Leon Halpern

"Never forget what happened in the Holocaust because to forget is to repeat history. Ensure the survival of Israel and the Jewish people."

Name at birth
Avraham (Yashe) Halpern
Date of birth
Where were you born?
Where did you grow up?
Husiatyn, Ukraine
Name of father, occupation
Yoel Halpern, Watchmaker and watch repair
Maiden name of mother, occupation
Perel/Pia, Homemaker
Immediate family (names, birth order)
Parents and children: Moshe, Fishel, Beryl, Rivka, Chana, Raizel, Shia, Rochel, Avraham
How many in entire extended family?
Who survived the Holocaust?
Only Leon
When Leon was running from the Germans, he had to swim across a river, about two miles; the longest river in the Ukraine at the time.  He had to take off his shoes, clothes and leave all his belongings to survive the swim.  Most people swimming across the river that day did not survive.  They either drowned or were shot trying to flee the Nazis.  

Leon was conscripted into the Russian army.  Shortly afterwards, he was struck by shrapnel from a bomb.  For a short time he was blind.  A Jewish doctor examined him and said he would not be able to return to the front.  

He was sent to a commune in southern Russia, Ukraine, and trained as a projectionist.  He traveled to different communes and showed movies.  During this time he met his wife Estera.  They were engaged the same day that they met.  He proposed to her with a ring made from wire and married her the next day in a borrowed shirt.  

They had their first daughter Eta (Edi) in Russia in 1945.  Their second daughter Sarah was born in Germany in 1947.  Their son Yale was born in Detroit in 1953.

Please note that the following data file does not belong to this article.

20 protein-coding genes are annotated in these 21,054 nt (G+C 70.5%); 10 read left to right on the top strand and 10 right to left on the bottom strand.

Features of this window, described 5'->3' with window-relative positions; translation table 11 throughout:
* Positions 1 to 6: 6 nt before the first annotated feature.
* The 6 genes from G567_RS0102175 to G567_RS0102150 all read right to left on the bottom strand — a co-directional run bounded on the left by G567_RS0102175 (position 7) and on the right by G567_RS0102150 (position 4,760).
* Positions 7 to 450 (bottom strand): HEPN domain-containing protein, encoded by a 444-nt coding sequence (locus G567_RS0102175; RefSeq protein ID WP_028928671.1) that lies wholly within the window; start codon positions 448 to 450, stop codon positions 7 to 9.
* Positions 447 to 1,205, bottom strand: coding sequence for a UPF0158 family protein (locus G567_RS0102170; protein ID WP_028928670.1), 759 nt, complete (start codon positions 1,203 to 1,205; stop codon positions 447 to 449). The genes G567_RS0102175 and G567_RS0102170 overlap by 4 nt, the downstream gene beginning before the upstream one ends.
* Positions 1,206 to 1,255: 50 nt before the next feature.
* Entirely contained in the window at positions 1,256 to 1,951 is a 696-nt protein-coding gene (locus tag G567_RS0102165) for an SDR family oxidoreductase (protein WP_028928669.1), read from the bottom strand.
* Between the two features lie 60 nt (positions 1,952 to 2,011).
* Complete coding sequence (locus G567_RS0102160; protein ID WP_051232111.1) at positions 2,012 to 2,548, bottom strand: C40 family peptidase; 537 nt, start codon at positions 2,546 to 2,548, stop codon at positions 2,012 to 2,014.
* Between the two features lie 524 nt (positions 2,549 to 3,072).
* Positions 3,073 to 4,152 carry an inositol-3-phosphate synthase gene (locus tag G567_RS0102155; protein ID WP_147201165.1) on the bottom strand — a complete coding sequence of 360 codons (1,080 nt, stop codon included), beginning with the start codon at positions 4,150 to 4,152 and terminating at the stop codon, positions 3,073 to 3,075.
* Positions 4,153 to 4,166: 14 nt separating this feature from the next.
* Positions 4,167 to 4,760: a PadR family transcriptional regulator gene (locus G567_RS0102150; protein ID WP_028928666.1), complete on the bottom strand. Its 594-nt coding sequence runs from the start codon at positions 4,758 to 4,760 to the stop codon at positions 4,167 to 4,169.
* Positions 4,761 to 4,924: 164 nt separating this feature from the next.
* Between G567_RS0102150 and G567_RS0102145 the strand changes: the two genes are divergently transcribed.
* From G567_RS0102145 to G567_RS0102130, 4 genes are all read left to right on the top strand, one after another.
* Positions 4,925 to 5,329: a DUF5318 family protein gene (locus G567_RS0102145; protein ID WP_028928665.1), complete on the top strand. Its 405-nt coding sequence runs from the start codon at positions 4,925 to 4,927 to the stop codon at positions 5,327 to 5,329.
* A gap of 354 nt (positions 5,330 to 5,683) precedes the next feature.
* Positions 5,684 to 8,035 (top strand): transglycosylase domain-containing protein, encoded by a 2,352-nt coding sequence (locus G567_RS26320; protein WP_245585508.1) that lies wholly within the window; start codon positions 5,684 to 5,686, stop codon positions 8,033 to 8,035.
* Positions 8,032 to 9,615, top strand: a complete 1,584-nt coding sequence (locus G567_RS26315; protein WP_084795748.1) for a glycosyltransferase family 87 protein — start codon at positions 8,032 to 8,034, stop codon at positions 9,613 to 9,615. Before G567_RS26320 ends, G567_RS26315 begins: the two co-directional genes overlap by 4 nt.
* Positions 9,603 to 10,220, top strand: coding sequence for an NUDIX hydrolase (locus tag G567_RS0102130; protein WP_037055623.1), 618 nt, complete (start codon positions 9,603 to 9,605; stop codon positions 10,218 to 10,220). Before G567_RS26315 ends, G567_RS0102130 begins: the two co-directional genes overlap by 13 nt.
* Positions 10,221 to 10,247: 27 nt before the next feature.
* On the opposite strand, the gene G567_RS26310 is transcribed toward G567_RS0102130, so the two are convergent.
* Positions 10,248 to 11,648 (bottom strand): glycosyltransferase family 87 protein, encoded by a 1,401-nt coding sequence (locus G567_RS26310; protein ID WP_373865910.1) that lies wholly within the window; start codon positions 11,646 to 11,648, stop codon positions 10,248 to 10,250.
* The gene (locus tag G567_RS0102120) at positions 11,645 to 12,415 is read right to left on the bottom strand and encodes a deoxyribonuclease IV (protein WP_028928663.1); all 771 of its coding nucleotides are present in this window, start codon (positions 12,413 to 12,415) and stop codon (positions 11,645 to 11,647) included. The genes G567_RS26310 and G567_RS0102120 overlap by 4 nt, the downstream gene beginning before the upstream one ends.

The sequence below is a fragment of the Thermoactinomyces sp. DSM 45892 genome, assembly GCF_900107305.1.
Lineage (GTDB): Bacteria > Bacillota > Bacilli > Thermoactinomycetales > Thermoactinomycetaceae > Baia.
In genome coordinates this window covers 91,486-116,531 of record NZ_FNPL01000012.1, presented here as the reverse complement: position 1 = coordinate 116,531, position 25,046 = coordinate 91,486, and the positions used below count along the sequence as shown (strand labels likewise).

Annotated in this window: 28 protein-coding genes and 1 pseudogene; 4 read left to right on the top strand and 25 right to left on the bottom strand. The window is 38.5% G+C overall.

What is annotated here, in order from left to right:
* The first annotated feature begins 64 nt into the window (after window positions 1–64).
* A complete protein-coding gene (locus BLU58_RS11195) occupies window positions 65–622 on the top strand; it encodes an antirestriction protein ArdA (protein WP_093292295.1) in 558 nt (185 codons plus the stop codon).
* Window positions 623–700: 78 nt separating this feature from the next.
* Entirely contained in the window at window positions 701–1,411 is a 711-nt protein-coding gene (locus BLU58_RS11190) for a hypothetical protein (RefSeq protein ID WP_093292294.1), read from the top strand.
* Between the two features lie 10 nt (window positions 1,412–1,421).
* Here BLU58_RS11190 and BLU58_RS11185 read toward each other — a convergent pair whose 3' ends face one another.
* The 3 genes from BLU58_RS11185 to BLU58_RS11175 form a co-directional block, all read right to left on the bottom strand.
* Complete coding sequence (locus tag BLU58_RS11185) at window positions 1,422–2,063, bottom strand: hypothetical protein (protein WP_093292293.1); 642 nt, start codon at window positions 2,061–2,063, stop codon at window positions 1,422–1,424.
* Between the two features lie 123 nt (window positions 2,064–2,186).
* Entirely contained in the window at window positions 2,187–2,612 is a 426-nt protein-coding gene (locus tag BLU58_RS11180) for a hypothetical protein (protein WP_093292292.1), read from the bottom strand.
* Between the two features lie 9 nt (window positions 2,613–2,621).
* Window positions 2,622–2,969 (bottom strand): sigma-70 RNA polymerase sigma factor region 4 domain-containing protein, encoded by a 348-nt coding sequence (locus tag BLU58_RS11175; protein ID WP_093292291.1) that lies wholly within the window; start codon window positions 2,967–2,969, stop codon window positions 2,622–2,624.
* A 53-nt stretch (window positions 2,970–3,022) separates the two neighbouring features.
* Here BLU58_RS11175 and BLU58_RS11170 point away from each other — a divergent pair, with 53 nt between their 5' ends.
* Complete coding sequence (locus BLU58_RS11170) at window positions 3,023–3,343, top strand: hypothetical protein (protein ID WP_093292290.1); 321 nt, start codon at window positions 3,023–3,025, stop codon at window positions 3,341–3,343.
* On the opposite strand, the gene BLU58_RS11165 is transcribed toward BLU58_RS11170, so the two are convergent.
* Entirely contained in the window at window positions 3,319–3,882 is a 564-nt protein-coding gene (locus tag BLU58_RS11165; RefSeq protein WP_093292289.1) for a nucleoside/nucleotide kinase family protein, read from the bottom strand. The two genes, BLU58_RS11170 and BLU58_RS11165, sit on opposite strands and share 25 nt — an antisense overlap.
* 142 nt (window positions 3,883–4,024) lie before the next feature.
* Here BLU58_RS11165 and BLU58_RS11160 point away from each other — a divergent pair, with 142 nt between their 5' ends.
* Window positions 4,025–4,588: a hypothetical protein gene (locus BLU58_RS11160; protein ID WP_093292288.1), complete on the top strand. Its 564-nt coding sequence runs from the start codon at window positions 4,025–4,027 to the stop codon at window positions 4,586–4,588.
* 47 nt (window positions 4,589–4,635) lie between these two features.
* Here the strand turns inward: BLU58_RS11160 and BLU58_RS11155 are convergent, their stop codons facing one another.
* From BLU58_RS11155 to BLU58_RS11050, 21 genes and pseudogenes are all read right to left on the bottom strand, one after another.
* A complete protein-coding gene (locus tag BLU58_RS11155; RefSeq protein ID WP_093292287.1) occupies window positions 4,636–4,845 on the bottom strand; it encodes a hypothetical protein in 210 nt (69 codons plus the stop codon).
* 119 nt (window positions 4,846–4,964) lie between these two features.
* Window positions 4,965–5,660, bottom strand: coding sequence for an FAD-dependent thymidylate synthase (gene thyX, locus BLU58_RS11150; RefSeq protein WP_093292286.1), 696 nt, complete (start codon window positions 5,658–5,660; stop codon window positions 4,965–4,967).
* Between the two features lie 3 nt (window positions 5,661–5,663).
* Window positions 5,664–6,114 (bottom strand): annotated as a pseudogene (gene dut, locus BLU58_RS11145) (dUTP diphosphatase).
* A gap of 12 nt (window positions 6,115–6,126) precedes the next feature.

Leon and Esther were one of the main founding members and active advocates for the first Detroit Holocaust Memorial Center.  Leon was also the chairman of the board directors of the Holocaust Memorial Center and president of the Shaarit Haplaytah, the Holocaust survivor organization in Detroit for many years.  

Leon and Esther Halpern were founding members of the Detroit chapter of Magen David Adom, Israel’s ambulance, blood-services, and disaster-relief organization

Where were you in the Former Soviet Union?
In different communes deep in Russia
What DP Camp were you after the war?
In Hanover, Germany
Where did you go after being liberated?
When did you come to the United States?
Where did you settle?
Detroit, Michigan
How is it that you came to Michigan?
Esther, his wife, had family living in Detroit before the war
Occupation after the war
Construction business
When and where were you married?
Around 1944, in a commune in southern Ukraine
Estera Olishansky, Seamstress, Homemaker
Edi Gastman, Sarah Gordon, Dr. Yale Halpern
Michelle Millman, Rebecca Hayman, Dr. Brian Halpern, Jason Gordon, Dr. Sharon Ferber, Dr. Elizabeth Gordon, David Gordon, Jordan Halpern
What do you think helped you to survive?
He fought for his right to survive and made it his purpose to one day tell the world about the Holocaust. He wanted to ensure that the Jewish faith would continue and thrive. He was a survivor and a fighter in every way possible. Although he was not a religious man, he believed in the survival of the Jewish people.
What message would you like to leave for future generations?
Never forget what happened in the Holocaust because to forget is to repeat history. Ensure the survival of Israel and the Jewish people.
Biography given by Esther Halpern’s granddaughter, Michelle Millman,
Interview date:

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